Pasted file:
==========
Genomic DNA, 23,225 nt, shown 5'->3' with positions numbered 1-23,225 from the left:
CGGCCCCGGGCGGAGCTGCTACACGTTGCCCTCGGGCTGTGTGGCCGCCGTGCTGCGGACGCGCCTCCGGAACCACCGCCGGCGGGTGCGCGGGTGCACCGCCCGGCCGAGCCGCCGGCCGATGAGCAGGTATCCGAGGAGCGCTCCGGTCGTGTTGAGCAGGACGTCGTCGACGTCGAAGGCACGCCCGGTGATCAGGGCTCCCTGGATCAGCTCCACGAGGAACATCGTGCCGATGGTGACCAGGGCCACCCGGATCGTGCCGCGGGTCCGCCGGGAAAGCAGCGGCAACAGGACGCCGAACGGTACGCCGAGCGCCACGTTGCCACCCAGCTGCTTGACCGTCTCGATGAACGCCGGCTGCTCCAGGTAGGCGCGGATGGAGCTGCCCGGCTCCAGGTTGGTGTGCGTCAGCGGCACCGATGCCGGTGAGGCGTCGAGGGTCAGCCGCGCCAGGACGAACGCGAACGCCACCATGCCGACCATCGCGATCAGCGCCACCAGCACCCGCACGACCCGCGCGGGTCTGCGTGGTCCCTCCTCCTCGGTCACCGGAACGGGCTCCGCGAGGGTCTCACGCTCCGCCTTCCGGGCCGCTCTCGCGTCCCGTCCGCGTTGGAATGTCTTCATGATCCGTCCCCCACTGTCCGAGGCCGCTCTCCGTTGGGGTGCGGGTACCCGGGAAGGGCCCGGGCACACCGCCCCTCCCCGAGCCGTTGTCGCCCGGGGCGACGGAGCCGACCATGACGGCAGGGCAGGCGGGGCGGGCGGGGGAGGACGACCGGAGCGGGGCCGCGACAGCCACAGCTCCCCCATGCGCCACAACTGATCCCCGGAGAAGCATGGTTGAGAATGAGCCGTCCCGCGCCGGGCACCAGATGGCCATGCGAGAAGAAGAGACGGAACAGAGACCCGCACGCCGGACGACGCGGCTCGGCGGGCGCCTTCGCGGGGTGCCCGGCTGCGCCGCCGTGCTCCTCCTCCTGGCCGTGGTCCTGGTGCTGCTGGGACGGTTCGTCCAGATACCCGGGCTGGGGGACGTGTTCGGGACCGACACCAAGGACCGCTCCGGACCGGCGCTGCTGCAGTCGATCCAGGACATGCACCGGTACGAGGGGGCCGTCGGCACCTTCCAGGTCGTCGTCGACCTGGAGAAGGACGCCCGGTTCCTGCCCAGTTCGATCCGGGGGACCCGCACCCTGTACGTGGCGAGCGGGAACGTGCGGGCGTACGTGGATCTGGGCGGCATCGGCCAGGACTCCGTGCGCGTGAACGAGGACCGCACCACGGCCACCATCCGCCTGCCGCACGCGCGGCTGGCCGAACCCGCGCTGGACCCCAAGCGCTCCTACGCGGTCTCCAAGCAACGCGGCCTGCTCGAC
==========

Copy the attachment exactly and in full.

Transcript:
Genomic DNA, 23,225 nt, shown 5'->3' with positions numbered 1-23,225 from the left:
CGGCCCCGGGCGGAGCTGCTACACGTTGCCCTCGGGCTGTGTGGCCGCCGTGCTGCGGACGCGCCTCCGGAACCACCGCCGGCGGGTGCGCGGGTGCACCGCCCGGCCGAGCCGCCGGCCGATGAGCAGGTATCCGAGGAGCGCTCCGGTCGTGTTGAGCAGGACGTCGTCGACGTCGAAGGCACGCCCGGTGATCAGGGCTCCCTGGATCAGCTCCACGAGGAACATCGTGCCGATGGTGACCAGGGCCACCCGGATCGTGCCGCGGGTCCGCCGGGAAAGCAGCGGCAACAGGACGCCGAACGGTACGCCGAGCGCCACGTTGCCACCCAGCTGCTTGACCGTCTCGATGAACGCCGGCTGCTCCAGGTAGGCGCGGATGGAGCTGCCCGGCTCCAGGTTGGTGTGCGTCAGCGGCACCGATGCCGGTGAGGCGTCGAGGGTCAGCCGCGCCAGGACGAACGCGAACGCCACCATGCCGACCATCGCGATCAGCGCCACCAGCACCCGCACGACCCGCGCGGGTCTGCGTGGTCCCTCCTCCTCGGTCACCGGAACGGGCTCCGCGAGGGTCTCACGCTCCGCCTTCCGGGCCGCTCTCGCGTCCCGTCCGCGTTGGAATGTCTTCATGATCCGTCCCCCACTGTCCGAGGCCGCTCTCCGTTGGGGTGCGGGTACCCGGGAAGGGCCCGGGCACACCGCCCCTCCCCGAGCCGTTGTCGCCCGGGGCGACGGAGCCGACCATGACGGCAGGGCAGGCGGGGCGGGCGGGGGAGGACGACCGGAGCGGGGCCGCGACAGCCACAGCTCCCCCATGCGCCACAACTGATCCCCGGAGAAGCATGGTTGAGAATGAGCCGTCCCGCGCCGGGCACCAGATGGCCATGCGAGAAGAAGAGACGGAACAGAGACCCGCACGCCGGACGACGCGGCTCGGCGGGCGCCTTCGCGGGGTGCCCGGCTGCGCCGCCGTGCTCCTCCTCCTGGCCGTGGTCCTGGTGCTGCTGGGACGGTTCGTCCAGATACCCGGGCTGGGGGACGTGTTCGGGACCGACACCAAGGACCGCTCCGGACCGGCGCTGCTGCAGTCGATCCAGGACATGCACCGGTACGAGGGGGCCGTCGGCACCTTCCAGGTCGTCGTCGACCTGGAGAAGGACGCCCGGTTCCTGCCCAGTTCGATCCGGGGGACCCGCACCCTGTACGTGGCGAGCGGGAACGTGCGGGCGTACGTGGATCTGGGCGGCATCGGCCAGGACTCCGTGCGCGTGAACGAGGACCGCACCACGGCCACCATCCGCCTGCCGCACGCGCGGCTGGCCGAACCCGCGCTGGACCCCAAGCGCTCCTACGCGGTCTCCAAGCAACGCGGCCTGCTCGAC